NAGANO, Japan (AP) _ For a short time, at least, Mizuno shared the stage with the Olympic rings at the opening ceremony.

The $160 million paid by one of Japan's largest sportswear and sporting goods manufacturers got the company some prime exposure Saturday: on the chest of International Olympic Committee president Juan Antonio Samaranch.

The logo on the right breast of Samaranch's blue parka was equal in size and prominence to the five-ringed Olympic emblem on the left breast.

It's all part of the ongoing apparel competition by the sportswear giants, which use the Olympics as a prime showcase.

Samaranch's display of Mizuno's logo isn't the first time he has carried a company logo during the Olympics or even at the opening ceremony. But the commercialization is supposed to be tamer this time around, the result of the fierce competition at the Barcelona and Atlanta Olympics.

The IOC was so taken aback by Atlanta that it brokered an ethics code with the World Federation of the Sporting Goods Industry in December, requiring that companies conduct activities in a ``dignified and coordinated manner'' with games' organizers.

By comparison, it is more modest in Nagano, partly because of the agreement, partly because of the smaller Winter Games themselves.

``This is a microcosm of Atlanta,'' said Martha Benson, Nike's director of communications for the Asia-Pacific region. ``Although we're servicing about the same number of athletes, this is so new for us we thought it would be dishonest to make a big appearance but not be able to give product to all the biathletes, curlers, figure skaters, etc.

``This is not about visibility.''

Nike has one small hospitality area for the athletes and teams it sponsors, housed in the abandoned ``Car Town'' auto dealership with smoked plate glass windows.

The only visible symbol of its presence is a 4-inch red ``swoosh,'' its familiar logo, on the door.

But Nike has other ways of getting noticed.

As the official sponsor of the International Ice Hockey Federation, Nike is providing all the game uniforms _ every one with a swoosh on the front and back _ and equipment like skates, sticks and gloves for players.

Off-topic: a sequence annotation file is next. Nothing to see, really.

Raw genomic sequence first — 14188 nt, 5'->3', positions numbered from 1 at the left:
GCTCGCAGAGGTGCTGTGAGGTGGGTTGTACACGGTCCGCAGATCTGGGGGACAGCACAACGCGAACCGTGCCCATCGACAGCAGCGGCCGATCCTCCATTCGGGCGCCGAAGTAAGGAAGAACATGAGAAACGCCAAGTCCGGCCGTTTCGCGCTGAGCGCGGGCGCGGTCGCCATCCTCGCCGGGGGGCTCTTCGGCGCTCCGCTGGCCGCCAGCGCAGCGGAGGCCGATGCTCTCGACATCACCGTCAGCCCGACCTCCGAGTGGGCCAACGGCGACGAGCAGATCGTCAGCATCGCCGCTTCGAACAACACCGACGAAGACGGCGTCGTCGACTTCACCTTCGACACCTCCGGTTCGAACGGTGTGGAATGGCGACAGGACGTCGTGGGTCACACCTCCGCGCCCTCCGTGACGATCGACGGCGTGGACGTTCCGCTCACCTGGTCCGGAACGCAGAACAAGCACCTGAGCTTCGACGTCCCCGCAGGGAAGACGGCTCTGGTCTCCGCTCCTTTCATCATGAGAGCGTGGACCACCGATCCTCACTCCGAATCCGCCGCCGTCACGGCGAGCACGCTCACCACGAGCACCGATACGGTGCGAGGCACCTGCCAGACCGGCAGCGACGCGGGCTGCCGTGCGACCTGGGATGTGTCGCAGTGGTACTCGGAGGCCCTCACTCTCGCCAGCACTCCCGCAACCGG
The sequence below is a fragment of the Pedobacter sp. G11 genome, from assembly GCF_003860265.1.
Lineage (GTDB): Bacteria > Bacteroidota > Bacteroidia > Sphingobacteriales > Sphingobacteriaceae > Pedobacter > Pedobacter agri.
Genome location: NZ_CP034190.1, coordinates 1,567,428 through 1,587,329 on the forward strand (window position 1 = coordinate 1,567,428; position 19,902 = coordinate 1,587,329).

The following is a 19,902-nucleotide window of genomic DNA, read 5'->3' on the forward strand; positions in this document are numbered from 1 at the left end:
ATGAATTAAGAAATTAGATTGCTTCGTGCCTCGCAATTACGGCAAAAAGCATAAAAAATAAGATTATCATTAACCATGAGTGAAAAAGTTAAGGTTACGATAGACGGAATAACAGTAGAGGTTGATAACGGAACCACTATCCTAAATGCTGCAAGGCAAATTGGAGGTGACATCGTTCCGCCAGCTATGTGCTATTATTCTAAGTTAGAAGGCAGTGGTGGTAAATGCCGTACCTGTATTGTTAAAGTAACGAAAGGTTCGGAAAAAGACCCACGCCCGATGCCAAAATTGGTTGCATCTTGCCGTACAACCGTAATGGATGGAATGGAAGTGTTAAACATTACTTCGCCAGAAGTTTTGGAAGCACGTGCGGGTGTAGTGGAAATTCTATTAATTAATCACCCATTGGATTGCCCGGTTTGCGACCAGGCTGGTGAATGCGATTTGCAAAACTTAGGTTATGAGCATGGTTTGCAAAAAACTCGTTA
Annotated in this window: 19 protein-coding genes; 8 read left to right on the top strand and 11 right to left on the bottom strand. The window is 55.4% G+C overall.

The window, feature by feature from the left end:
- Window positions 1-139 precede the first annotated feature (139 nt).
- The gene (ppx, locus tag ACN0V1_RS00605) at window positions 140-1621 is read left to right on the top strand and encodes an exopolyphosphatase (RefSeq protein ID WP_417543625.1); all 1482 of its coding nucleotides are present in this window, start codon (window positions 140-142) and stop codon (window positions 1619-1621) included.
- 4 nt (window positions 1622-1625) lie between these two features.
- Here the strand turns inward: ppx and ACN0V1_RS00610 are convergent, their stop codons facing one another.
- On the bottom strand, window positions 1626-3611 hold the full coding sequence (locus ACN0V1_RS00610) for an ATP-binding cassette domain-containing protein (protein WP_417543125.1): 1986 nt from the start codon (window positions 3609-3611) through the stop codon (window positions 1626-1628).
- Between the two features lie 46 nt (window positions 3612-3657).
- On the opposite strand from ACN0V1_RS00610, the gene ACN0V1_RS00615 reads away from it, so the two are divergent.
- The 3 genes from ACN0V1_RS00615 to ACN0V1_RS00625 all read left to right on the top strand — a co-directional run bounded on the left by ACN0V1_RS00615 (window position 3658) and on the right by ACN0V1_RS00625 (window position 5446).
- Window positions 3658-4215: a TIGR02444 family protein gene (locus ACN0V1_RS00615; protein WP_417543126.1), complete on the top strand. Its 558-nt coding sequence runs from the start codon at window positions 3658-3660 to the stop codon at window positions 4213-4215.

Its mark also will adorn the gear worn by American downhiller Picabo Street and other members of the U.S. ski team, along with the Canadian and American snowboarders.

If Nike claims it's just trying to get its feet wet, Mizuno is trying to get drenched.

As an official sponsor of the Nagano Olympic Organizing Committee, Mizuno is spending millions to supply the games with everything from hockey pucks to uniforms for the 35,000 volunteers and 600 staff.

Mizuno also outfits several Olympic teams with casual wear, including the host Japanese, and many other teams with competition gear, like the Dutch, German and U.S. speedskaters.

Although winter sports account for only 8 percent of its total annual sales, Mizuno feels the Olympics provide a platform to show its stylized ``M'' throughout the world.

``Mizuno is not known on the international level,'' said Jotaro Ueji, Mizuno's director-general manager of sports promotion. ``This will get the `M' out there. Everybody watches the Olympics.''

Big and small use the Olympics. Adidas is providing gear for the Germans and the Russians, while little-known Canadian company Roots is doing the same for the Canadians.

And some are more selective. Japanese manufacturer Descente, whose name comes from a French ski school, is using the games to show off and debut new products.

A presence at the Winter Games since Sapporo in 1972, Descente is using Nagano to introduce its ``Mobile Thermo'' _ a catalytically heated ski jacket that the Swiss team wore into the opening ceremony on Saturday.

But at a cost of $720, it may need a lot of promotion.

Descente also is introducing its ``dimplex'' fabric, designed to reduce air resistance for skiers and ski jumpers.

``Our primary goal is to show ourselves as an innovator,'' says Yasuki Morikawa, Descente's marketing division manager of public relations and advertising. ``The Olympics attracts all walks of life, and we have an opportunity to promote ourselves and our highly advanced technology.''